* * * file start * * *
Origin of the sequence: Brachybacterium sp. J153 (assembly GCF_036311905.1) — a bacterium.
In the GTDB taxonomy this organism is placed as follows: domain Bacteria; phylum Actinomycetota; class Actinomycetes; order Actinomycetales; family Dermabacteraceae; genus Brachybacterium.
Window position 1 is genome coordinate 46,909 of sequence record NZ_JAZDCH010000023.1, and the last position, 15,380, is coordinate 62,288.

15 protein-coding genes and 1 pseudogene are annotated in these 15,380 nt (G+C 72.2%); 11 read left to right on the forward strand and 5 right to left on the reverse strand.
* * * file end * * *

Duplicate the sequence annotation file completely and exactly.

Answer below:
Origin of the sequence: Brachybacterium sp. J153 (assembly GCF_036311905.1) — a bacterium.
In the GTDB taxonomy this organism is placed as follows: domain Bacteria; phylum Actinomycetota; class Actinomycetes; order Actinomycetales; family Dermabacteraceae; genus Brachybacterium.
Window position 1 is genome coordinate 46,909 of sequence record NZ_JAZDCH010000023.1, and the last position, 15,380, is coordinate 62,288.

15 protein-coding genes and 1 pseudogene are annotated in these 15,380 nt (G+C 72.2%); 11 read left to right on the forward strand and 5 right to left on the reverse strand.